Tired of your commuter car and itching for more excitement?
A planned racetrack aims to give drivers another place to take the wheel of a luxury sports car and unleash their inner speed-demon.
Executives with World Class Driving are planning to open Speed Vegas a few miles south of the M Resort on Las Vegas Boulevard at Sloan Road, about 11 miles south of the Strip.
Construction hasn’t started at the remote, barren site, and Speed Vegas’ website gives little information, including when the track will open and how much it will charge. But the site says customers can drive a Ferrari, Lamborghini, Porsche, Aston Martin and other vehicles at the “fastest” and “most extreme new experience in Las Vegas.”
Clark County commissioners last month approved project plans. According to county documents, the 85-acre attraction will include retail sales, restaurants and a lounge with alcohol.
Allison Raskansky, senior vice president of business development, declined Thursday to make World Class Driving CEO Aaron Fessler or other officials available for comment. She said the company would announce details soon.
Project-site owner Scott Gragson said the track would “hopefully” open by the first quarter of 2016. He said customers wouldn’t be able to race each other, but they would wear helmets and could floor it.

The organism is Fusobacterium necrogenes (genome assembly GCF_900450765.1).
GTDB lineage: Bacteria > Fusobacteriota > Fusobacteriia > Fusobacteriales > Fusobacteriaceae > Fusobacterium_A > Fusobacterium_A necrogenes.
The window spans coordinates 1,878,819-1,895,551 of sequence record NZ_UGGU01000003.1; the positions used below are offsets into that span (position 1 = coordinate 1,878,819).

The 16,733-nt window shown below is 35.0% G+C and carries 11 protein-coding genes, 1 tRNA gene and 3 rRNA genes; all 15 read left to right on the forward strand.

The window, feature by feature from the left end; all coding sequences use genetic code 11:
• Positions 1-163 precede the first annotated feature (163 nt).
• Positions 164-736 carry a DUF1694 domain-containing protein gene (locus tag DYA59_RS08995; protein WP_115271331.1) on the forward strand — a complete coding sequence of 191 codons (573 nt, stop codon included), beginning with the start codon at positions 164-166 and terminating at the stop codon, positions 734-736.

“The experience is so that you can drive fast,” he said.
Speed Vegas would be yet another nongambling attraction in America’s casino mecca, where tourists are increasingly ignoring card tables and slot machines to shop, dine, party in nightclubs and participate in other activities. Las Vegas, long a place where adults can cut loose, has plenty of extreme attractions, including gun ranges where people can shoot belt-fed machine guns, assault rifles and grenade launchers.
Also, there are several companies that already let drivers burn rubber in race cars and high-end road cars, including Exotics Racing, Dream Racing and the Richard Petty Driving Experience at the Las Vegas Motor Speedway.
The Speed Vegas site could have had a different fate. Gragson's group bought the land in 2013 for $11.75 million from casino giant MGM Resorts International.